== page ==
22 November 2009

Berries, fruits and buds

Fall is a time of berries, fruits and buds around Austin, not all of which are for us to eat. In fact, many of the plants bearing fruit now are for the resident winter and migratory birds.

The deep red berries of this hot and spicy chile pequin (Capsicum annuum) look great with a covering of morning dew.


The one-year old yaupons (Ilex vomitoria) have a pretty nice fruit set, despite the terrible drought.


Our new satsuma orange also made it through the drought and is bearing 4 fruits, almost ready for eating. I can't wait to taste them!


On the budding side of things, this is such a fun time of year. It's really exciting to sleuth through the garden and find new buds on plants waiting for spring and new seedlings (like black-eyed susans, columbine, etc.) sprouting forth waiting to grow big when it warms up again. This is the first year I've seen any flower buds on the Nolina texana, which is one of my favorite natives.


And this is just a nice little scene with the Echevaria, sedums, heartleaf skullcap and sedges.


A close-up on the contrast between the sedges Carex texana and the heartleaf skullcap (Scutellaria ovata).


I was worried that we'd lost the skullcap because it went away over the summer, but I guess that's normal. It comes back, is evergreen in the winter and will bloom in the spring. It's also spreading like mad (I think it's a mint), and will easily fill up the space it's in...and then some I imagine. But that's cool with me, for now. It's fuzzy gray leaves are so beautiful.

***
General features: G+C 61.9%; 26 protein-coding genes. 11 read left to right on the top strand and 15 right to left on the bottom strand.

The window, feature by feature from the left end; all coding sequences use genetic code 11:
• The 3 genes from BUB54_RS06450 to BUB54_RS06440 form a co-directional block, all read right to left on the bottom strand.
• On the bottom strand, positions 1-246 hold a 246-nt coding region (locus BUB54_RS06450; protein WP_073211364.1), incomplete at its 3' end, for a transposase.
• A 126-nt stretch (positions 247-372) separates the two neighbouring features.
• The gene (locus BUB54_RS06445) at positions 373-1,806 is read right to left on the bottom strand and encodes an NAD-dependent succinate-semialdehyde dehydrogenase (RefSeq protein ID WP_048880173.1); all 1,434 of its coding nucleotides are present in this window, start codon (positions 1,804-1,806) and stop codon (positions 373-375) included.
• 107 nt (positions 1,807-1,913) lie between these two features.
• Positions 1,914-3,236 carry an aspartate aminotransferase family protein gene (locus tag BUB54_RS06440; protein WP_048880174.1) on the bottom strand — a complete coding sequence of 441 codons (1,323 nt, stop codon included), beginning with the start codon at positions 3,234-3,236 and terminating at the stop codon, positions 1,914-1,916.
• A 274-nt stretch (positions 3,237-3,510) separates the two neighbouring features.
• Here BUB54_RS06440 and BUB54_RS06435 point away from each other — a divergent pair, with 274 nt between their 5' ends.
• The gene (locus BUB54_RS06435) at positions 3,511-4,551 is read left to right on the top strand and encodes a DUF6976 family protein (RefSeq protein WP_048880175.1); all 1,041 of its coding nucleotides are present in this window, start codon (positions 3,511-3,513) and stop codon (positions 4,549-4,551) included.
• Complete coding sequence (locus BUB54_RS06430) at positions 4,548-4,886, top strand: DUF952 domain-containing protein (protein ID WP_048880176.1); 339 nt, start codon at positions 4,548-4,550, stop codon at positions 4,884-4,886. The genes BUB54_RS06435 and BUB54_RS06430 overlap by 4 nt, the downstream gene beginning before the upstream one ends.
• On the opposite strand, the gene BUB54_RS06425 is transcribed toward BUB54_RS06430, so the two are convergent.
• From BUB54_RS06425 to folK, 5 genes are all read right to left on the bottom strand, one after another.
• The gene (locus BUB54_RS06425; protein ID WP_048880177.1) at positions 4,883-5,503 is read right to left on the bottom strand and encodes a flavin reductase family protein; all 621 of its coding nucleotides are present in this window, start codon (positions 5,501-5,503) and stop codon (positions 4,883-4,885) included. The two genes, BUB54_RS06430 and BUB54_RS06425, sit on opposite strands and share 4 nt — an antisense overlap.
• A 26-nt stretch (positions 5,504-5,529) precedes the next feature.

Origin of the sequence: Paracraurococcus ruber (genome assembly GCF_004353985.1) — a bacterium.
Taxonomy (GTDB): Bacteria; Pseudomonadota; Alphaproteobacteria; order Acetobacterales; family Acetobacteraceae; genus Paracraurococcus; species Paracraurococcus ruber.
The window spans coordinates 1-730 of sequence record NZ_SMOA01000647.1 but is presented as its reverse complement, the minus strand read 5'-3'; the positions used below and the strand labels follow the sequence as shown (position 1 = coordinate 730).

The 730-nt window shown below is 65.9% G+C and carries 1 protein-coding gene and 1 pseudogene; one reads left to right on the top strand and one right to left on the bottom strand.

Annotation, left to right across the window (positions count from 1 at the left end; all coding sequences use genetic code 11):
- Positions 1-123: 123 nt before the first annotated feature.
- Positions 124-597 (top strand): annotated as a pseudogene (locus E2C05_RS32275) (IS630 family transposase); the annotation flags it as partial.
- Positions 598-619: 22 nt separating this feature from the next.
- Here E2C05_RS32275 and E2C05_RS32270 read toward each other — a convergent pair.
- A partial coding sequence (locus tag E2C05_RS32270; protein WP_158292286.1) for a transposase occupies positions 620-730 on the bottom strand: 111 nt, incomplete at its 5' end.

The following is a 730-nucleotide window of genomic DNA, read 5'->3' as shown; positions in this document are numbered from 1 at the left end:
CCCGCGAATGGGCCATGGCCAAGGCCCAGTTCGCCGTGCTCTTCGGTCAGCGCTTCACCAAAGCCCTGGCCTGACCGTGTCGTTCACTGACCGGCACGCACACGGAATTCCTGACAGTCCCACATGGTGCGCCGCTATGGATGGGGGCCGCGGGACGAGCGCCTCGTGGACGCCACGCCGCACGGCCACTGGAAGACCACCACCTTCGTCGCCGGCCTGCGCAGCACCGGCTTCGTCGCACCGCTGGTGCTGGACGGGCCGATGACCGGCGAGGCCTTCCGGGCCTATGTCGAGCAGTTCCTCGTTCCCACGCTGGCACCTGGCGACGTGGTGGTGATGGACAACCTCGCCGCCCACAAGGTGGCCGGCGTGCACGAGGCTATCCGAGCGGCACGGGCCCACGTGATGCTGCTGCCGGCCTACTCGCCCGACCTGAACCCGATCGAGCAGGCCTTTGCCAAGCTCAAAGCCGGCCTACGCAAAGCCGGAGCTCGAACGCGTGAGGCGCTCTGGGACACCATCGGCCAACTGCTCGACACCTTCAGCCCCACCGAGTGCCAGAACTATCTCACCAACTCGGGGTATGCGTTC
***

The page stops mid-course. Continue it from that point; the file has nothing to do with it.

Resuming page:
4 comments:

texasdeb said...

Just the right post as we get closer to Thanksgiving. When our kids were little and we lived on the edge of a wooded area years ago in East Texas, we went out one morning and gently placed all sorts of foragers' food on a small pine tree as our gift to the animals.

As walked out into the woods with our bag of goodies that day, I looked around and realized what we were doing was pretty much coals to Newcastle that time of year. Thanks for the reminder...

Lee said...

That is such a sweet thing to do texasdeb! It's the small things too...

Pam/Digging said...

Yes, the heartleaf skullcap does go dormant in the summer, but it comes raring back in the fall, with pretty blue-green leaves growing all winter. It can be considered invasive, but then again it's easy to pull up so that never bothered me in my old garden. I brought a few starts with me for the new garden, and they're starting to fill in this second fall.

ESP said...

Hi Lee.

My little satsuma had but a solitary fruit on it last year...this year is has around one hundred! Get ready. We are eating them every other night and it never seems to make a dent!
The tiny tree is straining under the weight.
Fingers crossed for the winter, saying that, it also did not like the summer, at one point It went light brown, I thought I was going to lose it, or at least the fruit.

ESP.